But questions such as "Why here?" and "Why him?" came up. As for the here part, it supposedly was on Route 31 - the main road of the region - when it was dedicated in 1938. However, the road was moved, and now no one sees it without some effort. Oops. It's also supposedly on the 45th parallel, the line that's halfway between the North Pole and Equator. It looks a little too far south for that to be true; we passed a sign coming south on US 31 a bit before the turn.

As for Gray, he was the driving force behind the West Michigan Tourist Association - established in 1917. Gray eventually saw that states like Colorado were working together to lure tourist dollars, and he didn't want Michigan to lose its piece of the pie.

It seems that Mr. Gray was ahead of his time in his field. Want to read more? Here is your chance.

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Ellsworth, Michigan: Wayside Chapel

I have been in a few small churches across the country, and the question always strikes me. Why? Why does someone build such a small facility?

The idea was to have a place where travelers could stop and have a quick prayer. The tale of its current owner is told nicely here.  It says that volunteers mow the lawn, keep the place in order, and restock literature.

Most photos show what the chapel looks like from the outside. Here's an inside shot. Get more than four visitors, and we're talking standing room only.

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Charlevoix, Michigan: World's Largest Cherry Pie Pan (for a while)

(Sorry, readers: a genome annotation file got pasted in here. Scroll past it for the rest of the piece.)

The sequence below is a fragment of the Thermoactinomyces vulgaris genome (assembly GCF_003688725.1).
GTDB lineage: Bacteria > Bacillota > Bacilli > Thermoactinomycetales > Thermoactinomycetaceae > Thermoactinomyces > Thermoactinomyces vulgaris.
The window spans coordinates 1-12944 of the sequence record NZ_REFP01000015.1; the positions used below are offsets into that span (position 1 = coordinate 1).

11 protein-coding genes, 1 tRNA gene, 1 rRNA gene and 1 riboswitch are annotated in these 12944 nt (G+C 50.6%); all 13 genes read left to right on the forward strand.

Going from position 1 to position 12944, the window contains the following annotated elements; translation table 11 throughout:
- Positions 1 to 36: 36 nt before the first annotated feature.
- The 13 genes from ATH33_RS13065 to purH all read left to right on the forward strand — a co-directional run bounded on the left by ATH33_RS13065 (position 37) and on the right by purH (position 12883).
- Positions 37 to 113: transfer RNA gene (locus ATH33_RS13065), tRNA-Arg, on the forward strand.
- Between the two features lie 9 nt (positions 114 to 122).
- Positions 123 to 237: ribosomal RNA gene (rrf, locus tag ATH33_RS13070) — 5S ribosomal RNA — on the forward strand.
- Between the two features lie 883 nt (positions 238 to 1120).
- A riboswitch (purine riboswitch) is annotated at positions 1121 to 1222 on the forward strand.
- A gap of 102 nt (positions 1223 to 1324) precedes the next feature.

You wouldn't think it would be easy to drive past the world's largest cherry pie pan, but we did. We sailed on by on Route 31 in Michigan after going through town.

This was a celebration of the bicentennial in 1976. The pie was 14 feet, 4 inches across, and 2 feet deep. The weight checked in at seven tons. That probably meant everyone in Charlevoix got a piece, and maybe seconds. It took five hours to bake it, and it's safe to say they didn't use an Easy-Bake Oven.

As we'll see, the record lasted only a bit more than a decade, but the monument still stands.

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Cross Village, Michigan: Legs Inn

Tiny Cross Village in North Michigan (but not in the U.P.) has a couple of attractions going for it. The first is the Legs Inn, a restaurant right on the coast of Lake Michigan.

For starters, as the photo shows, the place has a very unusual design from the front. But that's not all. The building has all sorts of hand-carved and natural decorations, which makes it a great place to explore. If you prefer eating outside, the backyard has a great view of the lake. There is a good-sized tavern in the complex, and live music is scheduled throughout the summer.

By the way, the specialty is Polish-American food. In fact, the sign introducing the Legs Inn as a Michigan Historic Site is in English on one side ... and Polish on the other. Can't say I've ever see that in such a marker.

Elsewhere in Cross Village, the "Tunnel of Trees" that goes through the forest along the shore. We did drive it, but it was something of a disappointment. It takes 22 miles to go through, and there are very few views of the lake along the way. Mostly, it's just trees. I assume September is the best time to drive this, but June was a little dull as these things go. At least it's not 15 miles per hour the whole way, as you can speed up every so often on the straight stretches. The Legs Inn looks like it would be worth the detour for a visit, but the leaves have to be turning to make a drive through the tunnel worth it.

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Mackinaw City, Michigan: Wienerlicious

Hungry for a hot dog after leaving Mackinac Island? Mackinaw City is the place to go.